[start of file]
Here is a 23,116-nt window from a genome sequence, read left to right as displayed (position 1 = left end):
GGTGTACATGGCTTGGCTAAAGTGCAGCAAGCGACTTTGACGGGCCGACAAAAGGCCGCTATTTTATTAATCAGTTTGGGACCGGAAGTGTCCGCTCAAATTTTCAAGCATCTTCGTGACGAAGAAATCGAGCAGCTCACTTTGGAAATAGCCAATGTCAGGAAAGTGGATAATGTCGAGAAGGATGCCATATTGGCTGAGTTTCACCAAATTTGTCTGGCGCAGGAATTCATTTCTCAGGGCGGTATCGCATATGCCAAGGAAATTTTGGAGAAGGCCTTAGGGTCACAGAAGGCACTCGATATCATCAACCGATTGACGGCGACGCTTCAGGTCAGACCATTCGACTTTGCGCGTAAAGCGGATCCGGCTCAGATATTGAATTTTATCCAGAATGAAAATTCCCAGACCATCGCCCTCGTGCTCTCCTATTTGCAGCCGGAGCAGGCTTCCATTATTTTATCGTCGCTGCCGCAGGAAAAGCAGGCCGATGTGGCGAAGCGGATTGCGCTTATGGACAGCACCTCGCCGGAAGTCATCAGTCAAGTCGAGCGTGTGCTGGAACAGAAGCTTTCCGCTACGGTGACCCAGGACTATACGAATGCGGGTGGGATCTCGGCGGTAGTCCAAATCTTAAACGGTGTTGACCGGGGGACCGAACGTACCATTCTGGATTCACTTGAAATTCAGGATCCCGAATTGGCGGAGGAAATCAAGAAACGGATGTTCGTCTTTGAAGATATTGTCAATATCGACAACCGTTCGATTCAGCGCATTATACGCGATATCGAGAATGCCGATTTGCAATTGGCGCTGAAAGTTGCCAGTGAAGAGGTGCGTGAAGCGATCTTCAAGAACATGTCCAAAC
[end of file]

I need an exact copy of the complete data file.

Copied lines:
Here is a 23,116-nt window from a genome sequence, read left to right as displayed (position 1 = left end):
GGTGTACATGGCTTGGCTAAAGTGCAGCAAGCGACTTTGACGGGCCGACAAAAGGCCGCTATTTTATTAATCAGTTTGGGACCGGAAGTGTCCGCTCAAATTTTCAAGCATCTTCGTGACGAAGAAATCGAGCAGCTCACTTTGGAAATAGCCAATGTCAGGAAAGTGGATAATGTCGAGAAGGATGCCATATTGGCTGAGTTTCACCAAATTTGTCTGGCGCAGGAATTCATTTCTCAGGGCGGTATCGCATATGCCAAGGAAATTTTGGAGAAGGCCTTAGGGTCACAGAAGGCACTCGATATCATCAACCGATTGACGGCGACGCTTCAGGTCAGACCATTCGACTTTGCGCGTAAAGCGGATCCGGCTCAGATATTGAATTTTATCCAGAATGAAAATTCCCAGACCATCGCCCTCGTGCTCTCCTATTTGCAGCCGGAGCAGGCTTCCATTATTTTATCGTCGCTGCCGCAGGAAAAGCAGGCCGATGTGGCGAAGCGGATTGCGCTTATGGACAGCACCTCGCCGGAAGTCATCAGTCAAGTCGAGCGTGTGCTGGAACAGAAGCTTTCCGCTACGGTGACCCAGGACTATACGAATGCGGGTGGGATCTCGGCGGTAGTCCAAATCTTAAACGGTGTTGACCGGGGGACCGAACGTACCATTCTGGATTCACTTGAAATTCAGGATCCCGAATTGGCGGAGGAAATCAAGAAACGGATGTTCGTCTTTGAAGATATTGTCAATATCGACAACCGTTCGATTCAGCGCATTATACGCGATATCGAGAATGCCGATTTGCAATTGGCGCTGAAAGTTGCCAGTGAAGAGGTGCGTGAAGCGATCTTCAAGAACATGTCCAAAC